2. Ranta provided Shirley and his crew a taste of his hometown last summer during a break in the WoO Wild West Tour. “They had a few days off so Brian kept his rig and cars over at Brent Larson’s shop and worked on them during the day and then I’d pick those guys up in the late afternoon,” Ranta said. We went on a riverboat ride, a paddler, on the St. Croix and had lunch (at one of Stillwater’s many restaurants), and I took ‘em all around the Twin Cities. They really enjoyed that. It gave them a change of pace from all the traveling.”

3. With Ranta being a Stillwater resident, I had to ask him for an update on the construction of the bridge over the St. Croix River about a mile south of the town. We’ve seen progress on the span during our USA Nationals trips in recent years, but I’ve wondered when the new bridge will finally be completed to reduce traffic backup that often occurs on Route 36 entering Stillwater — a problem exacerbated by the regular raising of the lift bridge in the middle of the town. “It was slated (to open) late fall this year, but that’s not gonna happen,” Ranta said. “It’s about 80 percent done, but there’s still a lot of work to do. I think they’re looking at August of next year, so hopefully before the (2018) USA Nationals.”

4. Race cars aren’t Ranta’s only love. His home garage is filled with a variety of other motorized vehicles. “I’ve got too many toys,” he said with a laugh. “I’ve got a motorcycle here in my office right now, two in my house, four in the garage, a half a dozen Corvettes. People come over and say, ‘What the hell?’ I call them my ‘artwork.’ When I walk in after a hard day’s work or whatever I did, I just open that garage door and it smells good and looks good. I’m not hanging Picassos … I’m keeping motorcycles and sports cars. I’ve been a sports car guy with either Vipers or Corvettes for 25 years. It’s what I enjoy.”

5. While speaking about his native Arrowhead Region of northeast Minnesota, Ranta noted that the area produced a very well-known racer: six-time NHRA Pro Stock champion Warren Johnson, a native of Virginia, Minn., who happens to be Ranta’s second cousin and has some Dirt Late Model history. “Warren used to build Dirt Late Model race engines in the late ‘60s and early ‘70s,” Ranta said of the now 73-year-old Johnson. “I saw him last year … he was grand marshal at a parade up there the Fourth of July weekend. It was wonderful to see him again, especially away from the work setting because he’s a really intense man. We had a lot of fun. We talked about his dirt days when he built many WISSOTA engines and a lot of big engines, big-block engines, for Late Models.”

6. Ask Shirley about Ranta’s snowmobile business and he’ll shake his head in amazement. “When I first met him he took me to his shop where he kept all his snowmobiles in this big warehouse,” Shirley said. “There were like 400 snowmobile sleds, all lined up perfect, organized … I’m telling you, you wouldn’t believe how organized this guy was. They were side-by-side, not a half-inch out of line, and he moved every one of them by himself at like 68 years old. And the warehouse never had any heat — and it was a brick warehouse. Can you imagine working in a brick warehouse in Minnesota in the winter with no heat? He just had a little cubicle area as an office for his computer and the people who came in and bought the sleds, and he kept a little heater. That’s one tough son of a bitch right there.”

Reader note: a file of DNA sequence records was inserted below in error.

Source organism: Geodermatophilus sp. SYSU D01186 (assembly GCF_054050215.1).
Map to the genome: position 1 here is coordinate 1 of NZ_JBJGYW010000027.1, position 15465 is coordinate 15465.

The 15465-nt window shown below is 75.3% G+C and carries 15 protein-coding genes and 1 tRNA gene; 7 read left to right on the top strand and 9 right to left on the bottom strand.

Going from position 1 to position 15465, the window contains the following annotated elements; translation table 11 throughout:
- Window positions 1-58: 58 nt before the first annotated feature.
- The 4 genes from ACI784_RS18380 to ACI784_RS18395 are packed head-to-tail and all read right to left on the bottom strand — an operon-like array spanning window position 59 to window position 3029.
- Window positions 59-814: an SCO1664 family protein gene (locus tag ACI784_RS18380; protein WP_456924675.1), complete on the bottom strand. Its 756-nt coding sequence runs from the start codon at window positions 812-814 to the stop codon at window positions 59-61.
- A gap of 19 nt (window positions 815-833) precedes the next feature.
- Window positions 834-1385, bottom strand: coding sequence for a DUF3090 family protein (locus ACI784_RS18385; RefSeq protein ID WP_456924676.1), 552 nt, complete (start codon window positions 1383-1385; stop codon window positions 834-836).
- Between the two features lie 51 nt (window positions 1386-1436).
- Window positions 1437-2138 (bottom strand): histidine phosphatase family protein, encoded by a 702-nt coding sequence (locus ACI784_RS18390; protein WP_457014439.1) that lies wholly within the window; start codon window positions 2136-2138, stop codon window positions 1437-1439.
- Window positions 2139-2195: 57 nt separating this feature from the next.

7. Ranta laughed when he recalled Shirley’s reaction upon seeing the unheated, 30,000-square-foot warehouse that housed Ranta’s snowmobiles. “Brian, when he first came in there, he said, ‘My goodness! How do you do it?’ ” Ranta recalled with a smile. “I said, ‘Well, when the customers come by, two things happen when I keep it cold like this: I work a little faster and talk a little faster, and the customer makes his mind up a little quicker.’ There wasn’t time for wine and cheese and cookies or anything like that with that cold … it helps make up your mind pretty quick. But that’s what I did (went without heat) for years to keep the cost of the overhead down and it worked pretty well. You dress for the occasion and it works.”

8. I was typing this column, my computer’s spell-check kept automatically changing Ranta’s name to “Santa.” I just happened to find that funny. I imagine the drivers Ranta has helped over the years wouldn’t disagree with calling him Santa.

9. After Shanon Buckingham of Morristown, Tenn., won last Saturday’s Cabin Fever 40 at Boyd’s Speedway in Ringgold, Ga., he posed in victory lane with his team members for a traditional post-race photo. But one person in the shot — the man standing directly to Buckingham’s left — wasn’t a crew member or even an acquaintance of Buckingham. According to a Facebook post by Buckingham’s wife, Amanda, no one from the race team was able to identify the guy who pulled off a superb photo bomb. “After (victory lane) was over he looked at Shanon Buckingham and said, ‘Hey, so where are you guys from anyway?’ ” Amanda wrote with a crying-laughing emoji for punctuation. “We aren’t mad … he’s given us a lot of laughs.”

10. The staff at Virginia Motor Speedway in Jamaica found a majestic visitor on track property last Friday: a bald eagle with a broken wing. VMS general manager Clarke Sawyer and his employees sought out assistance from the Virginia Department of Game and Inland Fisheries and Wild Bunch Wildlife Rehab to rescue the bird. “It’s not every day that you get this close to a bald eagle,” a post on the VMS Facebook page noted. “To say Clarke was excited would be an understatement.” The track’s Facebook writer also mentioned where the bald eagle was discovered perched: “If you ask me he was waiting on the guardrail for some dirt racing!”